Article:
It was supposed to be a panacea for students, their parents and teachers alike. Software that was supposed to improve students scores, and make the pipe-dream 100% student proficiency goals of No Child Left Behind a possibility. However, the study that was mandated by Congress back in 2002 on the heels of NCLB, puts the benefits of educational software in doubt, and shows no increase in test scores.
Now, I must state, upfront, much like the daycare study recently, this study, seems terribly flawed on the surface. When they considered “software” what they evaluated just was (I believe too encompassing).
The technology â€” ranging from snazzy video-game-like programs played on Sony PlayStations to more rigorous drilling exercises used on computers â€” has been embraced by low-performing schools as an easy way to boost student test scores.
Now, I understand that you want to engage children with “entertaining” forms of software that seems more fun, and hope that keeps their interest longer, however, it also is less likely to have as serious an effect as the drills based programs and more “professional” types of study programs.
A one year study, is also not very solid and their are a whole host of environmental factors that need to be weeded out as well, and many proponents still think there is promise.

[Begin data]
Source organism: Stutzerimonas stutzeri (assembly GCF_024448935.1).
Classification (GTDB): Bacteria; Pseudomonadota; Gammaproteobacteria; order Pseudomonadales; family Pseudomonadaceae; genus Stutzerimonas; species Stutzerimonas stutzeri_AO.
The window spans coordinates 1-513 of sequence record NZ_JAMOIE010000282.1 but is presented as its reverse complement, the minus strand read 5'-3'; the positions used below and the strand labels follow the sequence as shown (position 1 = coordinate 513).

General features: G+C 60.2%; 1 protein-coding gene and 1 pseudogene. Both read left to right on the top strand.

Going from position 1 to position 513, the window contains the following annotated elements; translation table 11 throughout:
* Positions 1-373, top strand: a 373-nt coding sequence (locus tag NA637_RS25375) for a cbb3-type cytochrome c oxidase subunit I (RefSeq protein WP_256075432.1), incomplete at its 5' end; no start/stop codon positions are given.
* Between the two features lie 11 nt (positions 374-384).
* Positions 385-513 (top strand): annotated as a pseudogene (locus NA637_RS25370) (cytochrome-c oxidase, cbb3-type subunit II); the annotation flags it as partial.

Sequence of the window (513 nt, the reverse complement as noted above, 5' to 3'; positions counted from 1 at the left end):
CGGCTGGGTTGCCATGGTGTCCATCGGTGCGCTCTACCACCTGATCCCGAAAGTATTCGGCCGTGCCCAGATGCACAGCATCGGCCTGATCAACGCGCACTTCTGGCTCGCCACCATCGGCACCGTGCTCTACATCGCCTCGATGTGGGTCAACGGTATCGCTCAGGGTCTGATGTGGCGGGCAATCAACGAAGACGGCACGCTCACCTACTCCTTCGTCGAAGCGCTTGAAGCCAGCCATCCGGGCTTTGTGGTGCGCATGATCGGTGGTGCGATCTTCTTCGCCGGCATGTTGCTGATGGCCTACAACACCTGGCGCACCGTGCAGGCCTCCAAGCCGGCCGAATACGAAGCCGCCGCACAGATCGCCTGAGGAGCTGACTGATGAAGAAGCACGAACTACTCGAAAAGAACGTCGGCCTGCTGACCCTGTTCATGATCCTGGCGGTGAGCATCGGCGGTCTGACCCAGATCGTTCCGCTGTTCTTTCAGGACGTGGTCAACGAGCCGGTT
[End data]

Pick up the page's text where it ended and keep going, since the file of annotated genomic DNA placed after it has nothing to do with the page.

Nonetheless, some experts said the software holds promise. Elliot Soloway, professor of educational technology at the University of Michigan, said that teachers need to be better trained and that administrators need to wait more than one year to see results. He said he worried that the study would scare off school districts.
“This is the last thing that we need now,” he said. “It is the poor kids who will suffer, because it is their schools who will not get technology because of this study.”
Regardless, the “magic” is now gone. The expectations of these software products to help reach the lofty (unrealistic) goals of NCLB, now have to be reconsidered. However, I certainly hope that they do not stop funding the software quite yet, as the full potential just doesn’t seem to be looked at here.